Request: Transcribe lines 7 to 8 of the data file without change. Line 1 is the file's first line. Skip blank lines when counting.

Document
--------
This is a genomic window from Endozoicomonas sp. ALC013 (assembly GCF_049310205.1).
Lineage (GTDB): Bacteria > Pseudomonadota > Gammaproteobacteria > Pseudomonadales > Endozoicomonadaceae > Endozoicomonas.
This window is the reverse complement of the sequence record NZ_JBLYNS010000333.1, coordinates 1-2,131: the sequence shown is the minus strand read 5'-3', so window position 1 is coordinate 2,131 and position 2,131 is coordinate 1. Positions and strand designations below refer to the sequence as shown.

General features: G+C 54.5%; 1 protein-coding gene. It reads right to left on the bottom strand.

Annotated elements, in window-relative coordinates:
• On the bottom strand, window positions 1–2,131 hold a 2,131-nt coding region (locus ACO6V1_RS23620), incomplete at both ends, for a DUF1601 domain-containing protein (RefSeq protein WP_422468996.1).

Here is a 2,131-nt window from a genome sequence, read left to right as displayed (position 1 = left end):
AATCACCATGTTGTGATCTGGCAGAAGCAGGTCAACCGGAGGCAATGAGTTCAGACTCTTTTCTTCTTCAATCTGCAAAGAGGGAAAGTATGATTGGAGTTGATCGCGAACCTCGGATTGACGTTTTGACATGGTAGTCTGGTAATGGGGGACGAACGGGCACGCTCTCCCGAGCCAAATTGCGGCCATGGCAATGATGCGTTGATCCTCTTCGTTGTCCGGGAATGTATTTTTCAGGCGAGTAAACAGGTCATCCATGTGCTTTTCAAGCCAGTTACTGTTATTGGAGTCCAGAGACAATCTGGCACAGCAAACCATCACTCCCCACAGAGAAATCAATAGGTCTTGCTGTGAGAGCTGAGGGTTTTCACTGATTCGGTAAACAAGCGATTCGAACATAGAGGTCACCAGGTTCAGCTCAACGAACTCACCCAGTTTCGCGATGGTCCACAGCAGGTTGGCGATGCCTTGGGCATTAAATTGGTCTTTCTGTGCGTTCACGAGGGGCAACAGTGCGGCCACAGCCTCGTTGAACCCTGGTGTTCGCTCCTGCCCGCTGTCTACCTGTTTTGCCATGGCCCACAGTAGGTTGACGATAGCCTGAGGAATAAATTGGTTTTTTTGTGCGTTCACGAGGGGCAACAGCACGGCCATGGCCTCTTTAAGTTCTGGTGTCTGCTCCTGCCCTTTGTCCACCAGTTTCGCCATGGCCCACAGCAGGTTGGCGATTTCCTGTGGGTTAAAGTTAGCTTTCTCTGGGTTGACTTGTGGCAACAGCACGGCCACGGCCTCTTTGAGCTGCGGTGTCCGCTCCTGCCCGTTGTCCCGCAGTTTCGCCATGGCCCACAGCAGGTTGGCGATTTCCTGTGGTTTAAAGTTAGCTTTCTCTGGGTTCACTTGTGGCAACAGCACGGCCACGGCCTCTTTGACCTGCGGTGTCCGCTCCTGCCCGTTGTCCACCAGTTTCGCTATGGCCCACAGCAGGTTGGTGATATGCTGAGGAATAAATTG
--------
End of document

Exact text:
Here is a 2,131-nt window from a genome sequence, read left to right as displayed (position 1 = left end):
AATCACCATGTTGTGATCTGGCAGAAGCAGGTCAACCGGAGGCAATGAGTTCAGACTCTTTTCTTCTTCAATCTGCAAAGAGGGAAAGTATGATTGGAGTTGATCGCGAACCTCGGATTGACGTTTTGACATGGTAGTCTGGTAATGGGGGACGAACGGGCACGCTCTCCCGAGCCAAATTGCGGCCATGGCAATGATGCGTTGATCCTCTTCGTTGTCCGGGAATGTATTTTTCAGGCGAGTAAACAGGTCATCCATGTGCTTTTCAAGCCAGTTACTGTTATTGGAGTCCAGAGACAATCTGGCACAGCAAACCATCACTCCCCACAGAGAAATCAATAGGTCTTGCTGTGAGAGCTGAGGGTTTTCACTGATTCGGTAAACAAGCGATTCGAACATAGAGGTCACCAGGTTCAGCTCAACGAACTCACCCAGTTTCGCGATGGTCCACAGCAGGTTGGCGATGCCTTGGGCATTAAATTGGTCTTTCTGTGCGTTCACGAGGGGCAACAGTGCGGCCACAGCCTCGTTGAACCCTGGTGTTCGCTCCTGCCCGCTGTCTACCTGTTTTGCCATGGCCCACAGTAGGTTGACGATAGCCTGAGGAATAAATTGGTTTTTTTGTGCGTTCACGAGGGGCAACAGCACGGCCATGGCCTCTTTAAGTTCTGGTGTCTGCTCCTGCCCTTTGTCCACCAGTTTCGCCATGGCCCACAGCAGGTTGGCGATTTCCTGTGGGTTAAAGTTAGCTTTCTCTGGGTTGACTTGTGGCAACAGCACGGCCACGGCCTCTTTGAGCTGCGGTGTCCGCTCCTGCCCGTTGTCCCGCAGTTTCGCCATGGCCCACAGCAGGTTGGCGATTTCCTGTGGTTTAAAGTTAGCTTTCTCTGGGTTCACTTGTGGCAACAGCACGGCCACGGCCTCTTTGACCTGCGGTGTCCGCTCCTGCCCGTTGTCCACCAGTTTCGCTATGGCCCACAGCAGGTTGGTGATATGCTGAGGAATAAATTG